Uhhh no, try working in a field where there are a lot of papers each week on the topic, if you have the time to read 15+ new papers per week (and catch up on historical papers if you are new in the field) and be able to do bench work full time then you are likely to be a very successful scientist. In my field there are approximately 30000 already published papers on the one protein, not to mention all the other associated papers which are still relevant to the topic, and then there's methodological papers and the new ones at a rate of about 7-8 a week. Without peer-review, the rate of publication would go up (because they could be published straight away), the quality of the publications would go down because people could easily put in papers that weren't complete stories or had major flaws, just to get their publication list up.

Sure, in an ideal world it would be possible to screen out the good from the bad for yourself, but what about the papers where the ideas seem plausible or data has been falsified, but you would have to repeat the experiments to know for yourself... how many experiments can you do and how much money do you have in a week just to verify someone else's data which may or may not be accurate? Have a look at any non-peer reviewed system (e.g. the internet, newspapers) and see how much good stuff is out there, which isn't biased in some manner. Peer review works to screen out these problems to a large extent, though falsified data is difficult.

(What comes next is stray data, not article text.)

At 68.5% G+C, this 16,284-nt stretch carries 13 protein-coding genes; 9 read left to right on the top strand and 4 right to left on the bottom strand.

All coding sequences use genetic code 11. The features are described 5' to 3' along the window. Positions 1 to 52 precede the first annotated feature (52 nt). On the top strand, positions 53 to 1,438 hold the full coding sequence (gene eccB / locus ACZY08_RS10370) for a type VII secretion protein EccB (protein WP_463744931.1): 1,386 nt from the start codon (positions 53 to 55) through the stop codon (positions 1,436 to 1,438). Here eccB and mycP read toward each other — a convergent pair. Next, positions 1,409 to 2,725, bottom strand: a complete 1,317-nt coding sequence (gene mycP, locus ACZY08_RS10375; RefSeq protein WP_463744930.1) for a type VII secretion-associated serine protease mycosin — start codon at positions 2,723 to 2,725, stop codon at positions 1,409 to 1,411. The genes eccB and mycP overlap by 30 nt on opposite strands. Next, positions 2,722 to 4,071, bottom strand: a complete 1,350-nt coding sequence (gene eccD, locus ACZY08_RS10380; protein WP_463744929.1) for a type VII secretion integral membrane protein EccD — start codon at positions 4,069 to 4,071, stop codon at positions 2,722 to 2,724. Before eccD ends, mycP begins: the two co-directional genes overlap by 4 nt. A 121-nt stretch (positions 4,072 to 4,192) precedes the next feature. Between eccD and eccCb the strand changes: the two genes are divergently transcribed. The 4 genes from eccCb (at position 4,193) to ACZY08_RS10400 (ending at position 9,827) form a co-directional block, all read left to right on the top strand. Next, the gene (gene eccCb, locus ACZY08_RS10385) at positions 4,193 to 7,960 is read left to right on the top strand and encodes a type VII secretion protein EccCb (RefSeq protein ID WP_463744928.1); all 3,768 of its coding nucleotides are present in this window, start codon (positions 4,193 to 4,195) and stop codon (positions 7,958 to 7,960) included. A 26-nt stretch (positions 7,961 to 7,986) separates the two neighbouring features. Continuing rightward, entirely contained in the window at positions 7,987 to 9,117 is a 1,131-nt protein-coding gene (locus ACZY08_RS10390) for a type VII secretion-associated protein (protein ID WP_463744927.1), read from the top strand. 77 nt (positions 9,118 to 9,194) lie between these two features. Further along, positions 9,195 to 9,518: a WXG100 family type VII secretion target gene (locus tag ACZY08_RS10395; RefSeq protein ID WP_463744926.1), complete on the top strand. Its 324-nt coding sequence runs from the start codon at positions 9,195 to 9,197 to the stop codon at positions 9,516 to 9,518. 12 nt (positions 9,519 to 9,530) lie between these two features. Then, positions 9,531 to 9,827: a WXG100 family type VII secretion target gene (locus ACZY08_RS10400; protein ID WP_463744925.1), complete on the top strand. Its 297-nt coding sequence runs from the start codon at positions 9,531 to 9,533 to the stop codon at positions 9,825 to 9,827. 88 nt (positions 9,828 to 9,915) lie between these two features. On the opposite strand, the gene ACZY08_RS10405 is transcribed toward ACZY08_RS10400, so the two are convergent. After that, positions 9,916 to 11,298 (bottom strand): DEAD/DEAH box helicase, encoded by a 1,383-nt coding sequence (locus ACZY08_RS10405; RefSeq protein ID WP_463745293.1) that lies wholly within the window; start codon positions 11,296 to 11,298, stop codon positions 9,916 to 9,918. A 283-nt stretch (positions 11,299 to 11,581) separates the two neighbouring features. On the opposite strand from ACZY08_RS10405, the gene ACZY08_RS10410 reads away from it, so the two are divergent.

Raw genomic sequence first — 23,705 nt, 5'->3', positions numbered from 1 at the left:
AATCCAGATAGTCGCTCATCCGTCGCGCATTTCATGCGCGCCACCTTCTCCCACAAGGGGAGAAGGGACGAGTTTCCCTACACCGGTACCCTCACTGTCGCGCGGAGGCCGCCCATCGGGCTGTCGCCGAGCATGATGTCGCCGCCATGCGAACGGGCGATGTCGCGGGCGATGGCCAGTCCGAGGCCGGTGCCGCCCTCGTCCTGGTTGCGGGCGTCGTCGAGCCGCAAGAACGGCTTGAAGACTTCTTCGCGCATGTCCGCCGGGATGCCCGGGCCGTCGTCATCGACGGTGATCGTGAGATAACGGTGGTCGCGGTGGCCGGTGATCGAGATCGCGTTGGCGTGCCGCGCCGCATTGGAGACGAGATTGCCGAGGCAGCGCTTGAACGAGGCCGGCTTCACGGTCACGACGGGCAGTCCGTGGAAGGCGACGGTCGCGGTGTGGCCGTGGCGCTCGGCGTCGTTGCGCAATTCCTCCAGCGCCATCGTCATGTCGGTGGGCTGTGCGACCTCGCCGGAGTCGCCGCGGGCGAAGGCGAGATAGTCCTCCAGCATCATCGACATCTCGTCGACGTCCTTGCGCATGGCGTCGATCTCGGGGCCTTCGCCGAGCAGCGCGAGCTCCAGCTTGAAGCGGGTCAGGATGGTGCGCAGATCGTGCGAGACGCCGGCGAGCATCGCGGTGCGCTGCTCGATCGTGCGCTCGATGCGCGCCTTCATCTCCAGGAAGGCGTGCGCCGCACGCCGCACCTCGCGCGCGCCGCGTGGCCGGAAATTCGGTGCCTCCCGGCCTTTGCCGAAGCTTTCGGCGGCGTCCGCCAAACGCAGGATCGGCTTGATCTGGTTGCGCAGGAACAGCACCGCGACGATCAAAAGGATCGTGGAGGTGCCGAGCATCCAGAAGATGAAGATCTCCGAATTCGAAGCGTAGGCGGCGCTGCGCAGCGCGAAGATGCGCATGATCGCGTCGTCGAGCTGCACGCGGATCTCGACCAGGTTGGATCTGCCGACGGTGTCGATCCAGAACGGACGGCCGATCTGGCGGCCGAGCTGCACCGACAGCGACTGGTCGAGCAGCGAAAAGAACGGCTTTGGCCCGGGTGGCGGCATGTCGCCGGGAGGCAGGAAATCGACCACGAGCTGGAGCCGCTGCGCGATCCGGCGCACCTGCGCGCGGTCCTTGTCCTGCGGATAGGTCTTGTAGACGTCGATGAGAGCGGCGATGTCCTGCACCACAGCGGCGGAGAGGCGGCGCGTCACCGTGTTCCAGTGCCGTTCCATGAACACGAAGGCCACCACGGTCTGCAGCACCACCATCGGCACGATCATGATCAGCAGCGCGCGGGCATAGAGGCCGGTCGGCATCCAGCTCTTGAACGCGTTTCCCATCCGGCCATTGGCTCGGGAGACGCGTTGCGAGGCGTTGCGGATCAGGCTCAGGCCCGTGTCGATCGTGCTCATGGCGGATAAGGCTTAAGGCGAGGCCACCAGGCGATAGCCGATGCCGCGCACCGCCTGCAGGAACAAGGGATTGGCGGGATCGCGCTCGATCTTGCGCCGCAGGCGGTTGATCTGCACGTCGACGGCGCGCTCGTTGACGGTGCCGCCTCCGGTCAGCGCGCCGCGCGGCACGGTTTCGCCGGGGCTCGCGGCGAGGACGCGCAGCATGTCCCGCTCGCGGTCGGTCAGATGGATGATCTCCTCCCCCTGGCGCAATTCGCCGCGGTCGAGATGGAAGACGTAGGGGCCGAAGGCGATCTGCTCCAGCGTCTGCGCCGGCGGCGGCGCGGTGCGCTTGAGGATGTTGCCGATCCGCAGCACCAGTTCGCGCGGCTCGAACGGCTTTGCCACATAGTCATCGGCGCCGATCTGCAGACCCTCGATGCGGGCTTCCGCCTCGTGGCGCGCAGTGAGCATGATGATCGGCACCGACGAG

Nature and Science... well, if you don't like what they do, don't publish with them (though it might be difficult to avoid Nature Publishing Group), but I seriously doubt you will be able to convince many others to not try to publish in those journals, they have the rankings they do for a reason.


I agree that peer-review is essential but I also agree that to the people at the top of the publishing business, it's all about the big bucks. I sure would publish in one of those journals (hopefully paying the charge needed to make the article open-access) but I would certainly feel dirty afterwards! A dirty sell-out is what I am!

I think a paper in one of these journals would help a lot to improve one's resume and with the field being so competetive, I can't afford to have such morals :(

#19 bob1

bob1

    Thelymitra pulchella

  • Global Moderators
  • PipPipPipPipPipPipPipPipPipPip
  • 5,614 posts
387
Excellent

Posted 06 February 2011 - 04:09 PM

I agree that peer-review is essential but I also agree that to the people at the top of the publishing business, it's all about the big bucks. I sure would publish in one of those journals (hopefully paying the charge needed to make the article open-access) but I would certainly feel dirty afterwards! A dirty sell-out is what I am!